An excerpt from Moonlight Leaning on an Old Rail Fence: Approaching the Dharma as Poetry
The Song That Is Before
Why wouldn’t anyone
relax and float in the river of light
that is our home? Release
our hold on the molecules of our
appearance and allow
the pervading radiance to shine?
Can we hold our
precious features more dear
than the light will hold us?
More than our loving will anoint us?
Will we argue our case more
eloquently than the
light will speak it in translation?
Or entrust to our own bitter clinging
the desperate dream
that is already awake and
singing the song that is before
all darkness and all time?
Commentary: The Song That Is Before
Why wouldn’t anyone relax and float in the river of light that is our home? Alas, from the standpoint of our ordinary experience that sounds like a rhetorical question from someone whose head is in the clouds. But when we awake to that river of light, it is a most obvious, genuine, and compassionate question. It was the obvious question for me at the time of this poem, although the obvious answer was: because we rarely experience it.
Yet how obvious at such miraculous moments is the one light of presence shining through us all – as if the molecules of our being are the merest suggestion of a lattice work flowed through and carried along with light. It is light not only in the sense of “luminous,” but also in the sense of “weightless,” insubstantial, open, non-binding, yet playfully unfolding, an activity that is not an activity at all, an empty river of delight. It is our true self and our true home expressing as us and already complete in its own activity. It requires nothing more from us, no need to acquire, accomplish, contrive, justify, or sustain. How easy it was to recognize my separated selfhood and all its issues as a moment of distraction within the light itself, like pixie dust in the eyes, hypnotized by the mirage of a separate identity to dramatize and defend. The fact that the whole world as we know it is animated by, and suffers through, this mirage of pixie dust, makes it no more real or substantial; nor does it separate us in truth or change our nature as that light.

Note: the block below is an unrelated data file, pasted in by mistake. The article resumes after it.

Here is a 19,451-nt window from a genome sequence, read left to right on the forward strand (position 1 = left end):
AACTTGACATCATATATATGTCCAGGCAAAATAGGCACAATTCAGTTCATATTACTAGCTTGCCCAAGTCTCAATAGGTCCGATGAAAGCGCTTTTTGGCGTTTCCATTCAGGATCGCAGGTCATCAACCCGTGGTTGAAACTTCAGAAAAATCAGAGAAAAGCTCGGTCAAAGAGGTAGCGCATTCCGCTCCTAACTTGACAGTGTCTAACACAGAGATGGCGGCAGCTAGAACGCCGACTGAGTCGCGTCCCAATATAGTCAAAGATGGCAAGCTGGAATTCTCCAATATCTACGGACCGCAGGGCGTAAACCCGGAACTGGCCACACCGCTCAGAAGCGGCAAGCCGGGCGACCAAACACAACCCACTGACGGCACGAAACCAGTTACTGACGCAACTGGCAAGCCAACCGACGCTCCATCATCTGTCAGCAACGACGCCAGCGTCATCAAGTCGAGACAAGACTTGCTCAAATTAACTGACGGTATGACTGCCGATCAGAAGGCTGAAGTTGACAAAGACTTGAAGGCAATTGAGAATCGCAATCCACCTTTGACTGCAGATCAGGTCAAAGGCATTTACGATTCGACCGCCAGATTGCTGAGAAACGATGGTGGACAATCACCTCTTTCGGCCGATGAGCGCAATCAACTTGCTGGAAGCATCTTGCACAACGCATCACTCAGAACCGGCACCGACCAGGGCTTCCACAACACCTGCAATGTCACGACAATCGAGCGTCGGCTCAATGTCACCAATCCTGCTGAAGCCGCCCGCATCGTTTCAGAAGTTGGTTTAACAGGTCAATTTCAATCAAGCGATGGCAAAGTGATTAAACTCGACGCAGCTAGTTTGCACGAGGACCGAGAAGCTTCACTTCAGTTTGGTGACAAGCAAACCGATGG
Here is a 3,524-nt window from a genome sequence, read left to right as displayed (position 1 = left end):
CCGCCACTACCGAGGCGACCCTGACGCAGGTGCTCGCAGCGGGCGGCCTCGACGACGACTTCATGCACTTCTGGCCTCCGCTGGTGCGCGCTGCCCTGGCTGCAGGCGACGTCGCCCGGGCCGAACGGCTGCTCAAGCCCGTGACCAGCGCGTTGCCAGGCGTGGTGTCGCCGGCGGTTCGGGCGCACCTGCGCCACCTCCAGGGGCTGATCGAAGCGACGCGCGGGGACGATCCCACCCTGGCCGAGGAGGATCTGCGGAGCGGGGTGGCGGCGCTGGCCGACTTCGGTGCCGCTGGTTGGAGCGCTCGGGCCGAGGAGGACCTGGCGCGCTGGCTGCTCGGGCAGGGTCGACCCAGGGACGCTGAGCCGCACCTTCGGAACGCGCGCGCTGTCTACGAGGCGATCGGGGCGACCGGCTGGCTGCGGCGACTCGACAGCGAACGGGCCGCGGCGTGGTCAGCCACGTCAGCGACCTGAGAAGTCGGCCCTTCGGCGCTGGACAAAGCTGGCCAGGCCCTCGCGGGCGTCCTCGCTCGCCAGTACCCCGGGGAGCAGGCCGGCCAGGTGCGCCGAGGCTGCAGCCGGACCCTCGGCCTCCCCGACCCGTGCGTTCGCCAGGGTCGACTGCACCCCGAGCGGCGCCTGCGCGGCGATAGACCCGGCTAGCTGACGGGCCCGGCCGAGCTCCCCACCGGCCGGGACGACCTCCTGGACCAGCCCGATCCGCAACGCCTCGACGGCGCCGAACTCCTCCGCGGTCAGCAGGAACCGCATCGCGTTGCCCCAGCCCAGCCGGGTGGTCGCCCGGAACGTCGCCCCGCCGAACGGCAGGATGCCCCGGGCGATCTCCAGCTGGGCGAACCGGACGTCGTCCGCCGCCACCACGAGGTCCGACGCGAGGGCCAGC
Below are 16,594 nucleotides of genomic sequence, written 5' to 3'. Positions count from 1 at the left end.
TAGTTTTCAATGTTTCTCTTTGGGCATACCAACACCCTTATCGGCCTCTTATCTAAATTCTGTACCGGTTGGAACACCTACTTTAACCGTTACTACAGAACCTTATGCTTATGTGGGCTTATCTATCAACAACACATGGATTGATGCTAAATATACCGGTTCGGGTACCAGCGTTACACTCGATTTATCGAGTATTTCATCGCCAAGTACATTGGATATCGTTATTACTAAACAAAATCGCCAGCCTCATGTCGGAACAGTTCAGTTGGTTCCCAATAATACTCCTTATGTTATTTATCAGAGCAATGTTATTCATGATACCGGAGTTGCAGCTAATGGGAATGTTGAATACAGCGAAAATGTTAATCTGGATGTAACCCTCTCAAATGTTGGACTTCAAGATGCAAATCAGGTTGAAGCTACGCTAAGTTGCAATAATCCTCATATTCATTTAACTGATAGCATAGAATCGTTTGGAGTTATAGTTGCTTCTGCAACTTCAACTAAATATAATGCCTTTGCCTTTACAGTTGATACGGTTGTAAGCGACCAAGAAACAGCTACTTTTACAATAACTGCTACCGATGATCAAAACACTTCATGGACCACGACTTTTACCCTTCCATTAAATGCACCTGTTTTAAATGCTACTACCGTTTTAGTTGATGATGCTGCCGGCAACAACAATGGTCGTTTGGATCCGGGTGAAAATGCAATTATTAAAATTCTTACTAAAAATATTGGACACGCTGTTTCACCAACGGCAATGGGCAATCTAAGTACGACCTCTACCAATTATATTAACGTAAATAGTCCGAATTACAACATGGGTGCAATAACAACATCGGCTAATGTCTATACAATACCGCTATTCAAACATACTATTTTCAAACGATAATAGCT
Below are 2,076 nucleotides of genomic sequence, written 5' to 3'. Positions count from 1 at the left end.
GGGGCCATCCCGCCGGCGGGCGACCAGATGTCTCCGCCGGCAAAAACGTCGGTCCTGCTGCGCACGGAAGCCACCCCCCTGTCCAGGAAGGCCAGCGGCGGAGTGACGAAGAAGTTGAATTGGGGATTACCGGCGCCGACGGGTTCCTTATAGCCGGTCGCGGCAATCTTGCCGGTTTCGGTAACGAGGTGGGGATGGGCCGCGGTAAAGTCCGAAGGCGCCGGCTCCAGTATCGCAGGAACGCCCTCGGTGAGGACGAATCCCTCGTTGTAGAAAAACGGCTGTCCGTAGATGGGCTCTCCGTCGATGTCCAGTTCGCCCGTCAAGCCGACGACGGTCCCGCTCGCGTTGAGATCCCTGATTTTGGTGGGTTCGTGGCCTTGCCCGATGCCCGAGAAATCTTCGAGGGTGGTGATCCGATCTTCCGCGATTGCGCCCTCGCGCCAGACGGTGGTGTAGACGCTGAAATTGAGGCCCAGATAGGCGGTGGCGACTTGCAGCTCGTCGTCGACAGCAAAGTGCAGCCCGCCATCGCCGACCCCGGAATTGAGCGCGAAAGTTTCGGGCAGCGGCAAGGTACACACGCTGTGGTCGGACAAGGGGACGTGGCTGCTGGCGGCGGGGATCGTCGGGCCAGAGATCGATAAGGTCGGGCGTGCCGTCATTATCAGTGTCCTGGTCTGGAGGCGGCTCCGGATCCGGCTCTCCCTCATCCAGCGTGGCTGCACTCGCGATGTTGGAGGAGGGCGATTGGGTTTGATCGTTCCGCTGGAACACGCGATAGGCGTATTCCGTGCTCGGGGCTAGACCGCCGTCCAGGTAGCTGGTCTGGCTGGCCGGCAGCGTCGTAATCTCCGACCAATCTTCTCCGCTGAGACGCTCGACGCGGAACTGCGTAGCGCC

The habits of attachment to this mirage are strong, leaving the sense that we need to manage the molecules of our own appearance (just as if a rainbow believed that it was its own separate solid thing, needing to manage the play of photons and molecules that display as a rainbow). But when we relax the illusion of needing to manage the light, and release our imaginary hold, the underlying radiance reveals itself as our pervading nature, all creative, all sustaining, and all complete. The very same was revealed to Dame Julian of Norwich, when she wrote, in a different poetry, “God maketh it; God keepeth it; God loveth it.” And the question arises, “Why wouldn’t anyone relax ….?”
The illusion of self is sustained by a subtle activity of contraction, contraction within and away from the light, away from the openness of being; and by the activity of control, the need to manage all of this illusory appearance. As we allow our attention to become subtle and honest, we may begin to notice our ongoing and pervasive activity of contraction from being that seems to override the activity, and the experience, of the natural radiance of being simply expressing as us. That subtle contraction reinforces our way of seeing, and that seeing reinforces the contraction, as our self-experience seems to congeal and separate out of the light. As such, it seems we must fight our own battles, argue our own case, and manage our own appearance on our own behalf. This is not to be flippant about our human condition; and not to dishonor our most noble attempts as human beings to be true to ourselves and to each other. But can we hold the features of our own appearance here as more dear than the light of universal love already holds us in entirety? Is there anything we can do to enhance ourselves more than we will be enhanced by our own surrender to love; our own acts of loving? Can we argue our case?